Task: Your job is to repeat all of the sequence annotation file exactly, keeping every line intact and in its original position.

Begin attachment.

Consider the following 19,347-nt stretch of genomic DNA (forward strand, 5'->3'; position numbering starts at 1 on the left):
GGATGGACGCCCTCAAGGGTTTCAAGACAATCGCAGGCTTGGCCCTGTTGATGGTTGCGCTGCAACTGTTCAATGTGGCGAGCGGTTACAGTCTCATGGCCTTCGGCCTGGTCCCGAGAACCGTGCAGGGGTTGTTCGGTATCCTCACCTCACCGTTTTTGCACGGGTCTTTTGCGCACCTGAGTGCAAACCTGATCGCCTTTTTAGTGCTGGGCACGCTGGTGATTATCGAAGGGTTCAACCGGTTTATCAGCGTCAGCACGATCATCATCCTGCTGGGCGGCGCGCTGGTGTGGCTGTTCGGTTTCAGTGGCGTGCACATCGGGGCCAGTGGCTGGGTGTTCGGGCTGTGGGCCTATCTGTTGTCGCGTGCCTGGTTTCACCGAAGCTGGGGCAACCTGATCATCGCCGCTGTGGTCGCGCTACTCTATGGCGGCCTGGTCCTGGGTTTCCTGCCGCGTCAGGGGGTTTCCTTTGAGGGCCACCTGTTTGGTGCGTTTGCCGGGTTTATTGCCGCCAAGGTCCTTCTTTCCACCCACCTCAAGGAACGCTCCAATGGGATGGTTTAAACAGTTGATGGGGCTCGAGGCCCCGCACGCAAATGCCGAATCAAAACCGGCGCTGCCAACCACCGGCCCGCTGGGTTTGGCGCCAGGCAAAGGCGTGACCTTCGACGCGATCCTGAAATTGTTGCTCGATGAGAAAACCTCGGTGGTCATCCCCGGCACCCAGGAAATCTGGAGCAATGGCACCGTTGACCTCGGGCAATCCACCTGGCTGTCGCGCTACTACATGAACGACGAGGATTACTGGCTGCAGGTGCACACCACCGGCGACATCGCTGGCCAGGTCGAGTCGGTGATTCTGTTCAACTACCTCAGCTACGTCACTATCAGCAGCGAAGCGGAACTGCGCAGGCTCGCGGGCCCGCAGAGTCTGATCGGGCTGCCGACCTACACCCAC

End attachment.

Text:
Consider the following 19,347-nt stretch of genomic DNA (forward strand, 5'->3'; position numbering starts at 1 on the left):
GGATGGACGCCCTCAAGGGTTTCAAGACAATCGCAGGCTTGGCCCTGTTGATGGTTGCGCTGCAACTGTTCAATGTGGCGAGCGGTTACAGTCTCATGGCCTTCGGCCTGGTCCCGAGAACCGTGCAGGGGTTGTTCGGTATCCTCACCTCACCGTTTTTGCACGGGTCTTTTGCGCACCTGAGTGCAAACCTGATCGCCTTTTTAGTGCTGGGCACGCTGGTGATTATCGAAGGGTTCAACCGGTTTATCAGCGTCAGCACGATCATCATCCTGCTGGGCGGCGCGCTGGTGTGGCTGTTCGGTTTCAGTGGCGTGCACATCGGGGCCAGTGGCTGGGTGTTCGGGCTGTGGGCCTATCTGTTGTCGCGTGCCTGGTTTCACCGAAGCTGGGGCAACCTGATCATCGCCGCTGTGGTCGCGCTACTCTATGGCGGCCTGGTCCTGGGTTTCCTGCCGCGTCAGGGGGTTTCCTTTGAGGGCCACCTGTTTGGTGCGTTTGCCGGGTTTATTGCCGCCAAGGTCCTTCTTTCCACCCACCTCAAGGAACGCTCCAATGGGATGGTTTAAACAGTTGATGGGGCTCGAGGCCCCGCACGCAAATGCCGAATCAAAACCGGCGCTGCCAACCACCGGCCCGCTGGGTTTGGCGCCAGGCAAAGGCGTGACCTTCGACGCGATCCTGAAATTGTTGCTCGATGAGAAAACCTCGGTGGTCATCCCCGGCACCCAGGAAATCTGGAGCAATGGCACCGTTGACCTCGGGCAATCCACCTGGCTGTCGCGCTACTACATGAACGACGAGGATTACTGGCTGCAGGTGCACACCACCGGCGACATCGCTGGCCAGGTCGAGTCGGTGATTCTGTTCAACTACCTCAGCTACGTCACTATCAGCAGCGAAGCGGAACTGCGCAGGCTCGCGGGCCCGCAGAGTCTGATCGGGCTGCCGACCTACACCCAC